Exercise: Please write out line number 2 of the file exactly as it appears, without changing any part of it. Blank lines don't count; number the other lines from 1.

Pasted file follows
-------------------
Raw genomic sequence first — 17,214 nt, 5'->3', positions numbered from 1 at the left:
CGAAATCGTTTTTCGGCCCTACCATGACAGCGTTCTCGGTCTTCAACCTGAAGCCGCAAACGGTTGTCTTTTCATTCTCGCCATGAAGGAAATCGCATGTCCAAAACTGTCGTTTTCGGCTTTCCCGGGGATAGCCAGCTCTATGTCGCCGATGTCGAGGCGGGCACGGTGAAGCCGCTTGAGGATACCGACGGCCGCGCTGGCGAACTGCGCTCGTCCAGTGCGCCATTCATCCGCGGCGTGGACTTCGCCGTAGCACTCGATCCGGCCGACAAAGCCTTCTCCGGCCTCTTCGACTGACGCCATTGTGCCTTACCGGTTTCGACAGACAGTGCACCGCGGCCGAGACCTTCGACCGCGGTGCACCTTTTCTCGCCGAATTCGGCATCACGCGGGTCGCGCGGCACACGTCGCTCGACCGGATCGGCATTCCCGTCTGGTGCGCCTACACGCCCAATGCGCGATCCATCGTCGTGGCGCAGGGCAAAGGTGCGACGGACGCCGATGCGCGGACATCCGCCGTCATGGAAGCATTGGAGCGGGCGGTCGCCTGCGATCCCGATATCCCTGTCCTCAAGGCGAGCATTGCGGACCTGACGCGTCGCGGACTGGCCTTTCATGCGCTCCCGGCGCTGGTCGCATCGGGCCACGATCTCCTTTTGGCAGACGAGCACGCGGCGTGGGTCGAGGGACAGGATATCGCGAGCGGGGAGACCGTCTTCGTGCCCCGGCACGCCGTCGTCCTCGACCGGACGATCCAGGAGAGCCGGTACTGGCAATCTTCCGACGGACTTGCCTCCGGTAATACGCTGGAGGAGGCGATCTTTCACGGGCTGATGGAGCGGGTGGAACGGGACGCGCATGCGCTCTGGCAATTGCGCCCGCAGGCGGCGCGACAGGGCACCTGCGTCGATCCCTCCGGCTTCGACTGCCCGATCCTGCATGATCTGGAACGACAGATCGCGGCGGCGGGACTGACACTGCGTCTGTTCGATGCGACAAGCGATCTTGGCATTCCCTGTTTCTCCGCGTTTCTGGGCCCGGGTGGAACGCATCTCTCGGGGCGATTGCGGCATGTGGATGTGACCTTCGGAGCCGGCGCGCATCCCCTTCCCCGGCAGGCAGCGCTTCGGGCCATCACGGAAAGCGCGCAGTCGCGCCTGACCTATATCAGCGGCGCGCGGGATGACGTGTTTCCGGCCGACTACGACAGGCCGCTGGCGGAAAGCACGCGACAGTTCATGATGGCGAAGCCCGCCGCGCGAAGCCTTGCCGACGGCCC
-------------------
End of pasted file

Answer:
CGAAATCGTTTTTCGGCCCTACCATGACAGCGTTCTCGGTCTTCAACCTGAAGCCGCAAACGGTTGTCTTTTCATTCTCGCCATGAAGGAAATCGCATGTCCAAAACTGTCGTTTTCGGCTTTCCCGGGGATAGCCAGCTCTATGTCGCCGATGTCGAGGCGGGCACGGTGAAGCCGCTTGAGGATACCGACGGCCGCGCTGGCGAACTGCGCTCGTCCAGTGCGCCATTCATCCGCGGCGTGGACTTCGCCGTAGCACTCGATCCGGCCGACAAAGCCTTCTCCGGCCTCTTCGACTGACGCCATTGTGCCTTACCGGTTTCGACAGACAGTGCACCGCGGCCGAGACCTTCGACCGCGGTGCACCTTTTCTCGCCGAATTCGGCATCACGCGGGTCGCGCGGCACACGTCGCTCGACCGGATCGGCATTCCCGTCTGGTGCGCCTACACGCCCAATGCGCGATCCATCGTCGTGGCGCAGGGCAAAGGTGCGACGGACGCCGATGCGCGGACATCCGCCGTCATGGAAGCATTGGAGCGGGCGGTCGCCTGCGATCCCGATATCCCTGTCCTCAAGGCGAGCATTGCGGACCTGACGCGTCGCGGACTGGCCTTTCATGCGCTCCCGGCGCTGGTCGCATCGGGCCACGATCTCCTTTTGGCAGACGAGCACGCGGCGTGGGTCGAGGGACAGGATATCGCGAGCGGGGAGACCGTCTTCGTGCCCCGGCACGCCGTCGTCCTCGACCGGACGATCCAGGAGAGCCGGTACTGGCAATCTTCCGACGGACTTGCCTCCGGTAATACGCTGGAGGAGGCGATCTTTCACGGGCTGATGGAGCGGGTGGAACGGGACGCGCATGCGCTCTGGCAATTGCGCCCGCAGGCGGCGCGACAGGGCACCTGCGTCGATCCCTCCGGCTTCGACTGCCCGATCCTGCATGATCTGGAACGACAGATCGCGGCGGCGGGACTGACACTGCGTCTGTTCGATGCGACAAGCGATCTTGGCATTCCCTGTTTCTCCGCGTTTCTGGGCCCGGGTGGAACGCATCTCTCGGGGCGATTGCGGCATGTGGATGTGACCTTCGGAGCCGGCGCGCATCCCCTTCCCCGGCAGGCAGCGCTTCGGGCCATCACGGAAAGCGCGCAGTCGCGCCTGACCTATATCAGCGGCGCGCGGGATGACGTGTTTCCGGCCGACTACGACAGGCCGCTGGCGGAAAGCACGCGACAGTTCATGATGGCGAAGCCCGCCGCGCGAAGCCTTGCCGACGGCCC